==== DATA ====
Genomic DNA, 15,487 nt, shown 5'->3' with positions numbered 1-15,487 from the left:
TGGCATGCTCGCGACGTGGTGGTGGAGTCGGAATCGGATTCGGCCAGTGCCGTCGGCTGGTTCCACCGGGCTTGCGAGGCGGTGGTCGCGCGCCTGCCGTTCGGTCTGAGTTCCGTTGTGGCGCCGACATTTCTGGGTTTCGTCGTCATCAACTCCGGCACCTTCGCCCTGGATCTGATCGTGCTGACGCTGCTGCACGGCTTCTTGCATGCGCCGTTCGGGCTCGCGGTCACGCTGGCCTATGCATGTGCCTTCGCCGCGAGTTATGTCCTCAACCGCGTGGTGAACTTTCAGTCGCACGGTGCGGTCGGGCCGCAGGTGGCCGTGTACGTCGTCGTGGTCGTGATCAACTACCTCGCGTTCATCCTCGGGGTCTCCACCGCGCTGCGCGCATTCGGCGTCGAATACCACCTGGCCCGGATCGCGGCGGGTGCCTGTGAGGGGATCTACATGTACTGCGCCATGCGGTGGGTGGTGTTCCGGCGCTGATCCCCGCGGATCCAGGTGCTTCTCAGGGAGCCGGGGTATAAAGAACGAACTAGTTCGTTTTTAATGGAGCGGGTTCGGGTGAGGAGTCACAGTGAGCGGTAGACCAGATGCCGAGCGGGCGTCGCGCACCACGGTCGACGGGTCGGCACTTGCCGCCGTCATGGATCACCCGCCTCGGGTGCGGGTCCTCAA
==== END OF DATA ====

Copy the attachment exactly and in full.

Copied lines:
Genomic DNA, 15,487 nt, shown 5'->3' with positions numbered 1-15,487 from the left:
TGGCATGCTCGCGACGTGGTGGTGGAGTCGGAATCGGATTCGGCCAGTGCCGTCGGCTGGTTCCACCGGGCTTGCGAGGCGGTGGTCGCGCGCCTGCCGTTCGGTCTGAGTTCCGTTGTGGCGCCGACATTTCTGGGTTTCGTCGTCATCAACTCCGGCACCTTCGCCCTGGATCTGATCGTGCTGACGCTGCTGCACGGCTTCTTGCATGCGCCGTTCGGGCTCGCGGTCACGCTGGCCTATGCATGTGCCTTCGCCGCGAGTTATGTCCTCAACCGCGTGGTGAACTTTCAGTCGCACGGTGCGGTCGGGCCGCAGGTGGCCGTGTACGTCGTCGTGGTCGTGATCAACTACCTCGCGTTCATCCTCGGGGTCTCCACCGCGCTGCGCGCATTCGGCGTCGAATACCACCTGGCCCGGATCGCGGCGGGTGCCTGTGAGGGGATCTACATGTACTGCGCCATGCGGTGGGTGGTGTTCCGGCGCTGATCCCCGCGGATCCAGGTGCTTCTCAGGGAGCCGGGGTATAAAGAACGAACTAGTTCGTTTTTAATGGAGCGGGTTCGGGTGAGGAGTCACAGTGAGCGGTAGACCAGATGCCGAGCGGGCGTCGCGCACCACGGTCGACGGGTCGGCACTTGCCGCCGTCATGGATCACCCGCCTCGGGTGCGGGTCCTCAA